#7  
Old 12-10-2011, 10:49 PM
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the simple physics of the maneuver are that you have to use a combination of all three to tighten the turn, and both power and counter-steer to widen a turn. in saying that you use braking to tighten, i am including deceleration as a braking force, and not just actual brake application. you have to slow down somewhat, to tighten any turn to any appreciable degree.
 
  #8  
Old 12-15-2011, 05:09 PM
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from what you are describing, you cant be going faster than 15-20 mph. or youre doing much faster than you suppose to on the intersection anyways. at that speed, you should have enough time to just straighten the bike and stop. i doubt youre dragging knee there.

plus, if you take the blond in front of her or behind her, you dont know what her reaction will be. she might jump right in front of you in panic trying to avoid you.


to explin my chioce, combination--- every turn is different and the reaction to speed up, slow down, take it wide or not., will come at the split second without you knowing it. if you have enogh time to think about the decisions youre going to make, you have enough time to stop.
 
  #9  
Old 12-15-2011, 10:08 PM
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I feel people don't give this enough thought. That's kinda of why I created the thread. This is from another topic someone else created

26. Motorcycle riders in these accidents showed significant collision avoidance problems. Most riders would over brake and skid the rear wheel, and under brake the front wheel greatly reducing collision avoidance deceleration. The ability to counter steer and swerve was essentially absent.

Being able to brake effictively is a necessary tool in your toolbox but it cannot be your only one. In the same scenario braking for the blonde gives the VW following you thru the turn time to catch up with you in a bad way. Riders need to think about this. If they don't and the situation comes up where they have to change their line, all they're left with is gueswing and prayer.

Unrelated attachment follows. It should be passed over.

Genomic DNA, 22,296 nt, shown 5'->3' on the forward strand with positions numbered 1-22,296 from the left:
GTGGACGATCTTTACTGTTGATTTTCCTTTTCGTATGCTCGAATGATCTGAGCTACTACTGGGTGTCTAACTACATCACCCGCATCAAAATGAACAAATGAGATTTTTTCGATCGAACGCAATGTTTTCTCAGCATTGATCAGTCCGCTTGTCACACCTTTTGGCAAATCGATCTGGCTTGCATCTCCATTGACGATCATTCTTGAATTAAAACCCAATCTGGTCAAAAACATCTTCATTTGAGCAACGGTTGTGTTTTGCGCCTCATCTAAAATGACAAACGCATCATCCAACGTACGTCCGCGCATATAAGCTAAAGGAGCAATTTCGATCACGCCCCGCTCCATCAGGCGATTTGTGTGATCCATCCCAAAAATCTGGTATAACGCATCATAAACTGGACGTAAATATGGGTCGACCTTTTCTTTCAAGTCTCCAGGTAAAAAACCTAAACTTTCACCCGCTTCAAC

#10  
Old 12-15-2011, 10:47 PM
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thats why i always look in the mirrors every time i slow down even for turns to see if there is cars behind me. i am paranoid about stupids rear ending me.
i let my body react to the moment. i trust my reactions to make the right choices. i know it doesnt make much sense but it helps me make the split second decisions. it never failed me so far. sometimes, like i said, if you dont react and think about it. it might be too late. on the road you have to be decisive or accidents will happen.

In the same scenario braking for the blonde gives the VW following you thru the turn time to catch up with you in a bad way.
at this point, if you dont want to hurt the stupid blond crossing on the red, the reaction would be to slow down and go behind her making the turn tighter. depending how far shes on the crosswalk to hit your horn speed up and make the turn wide.
the last one, my least favorite is to lowside (depending on the situation, might be the only choice)the bike without hurting anybody.

besides the VW should be watching for you anyways.


i dont think there is a right answer to this poll. but thats me.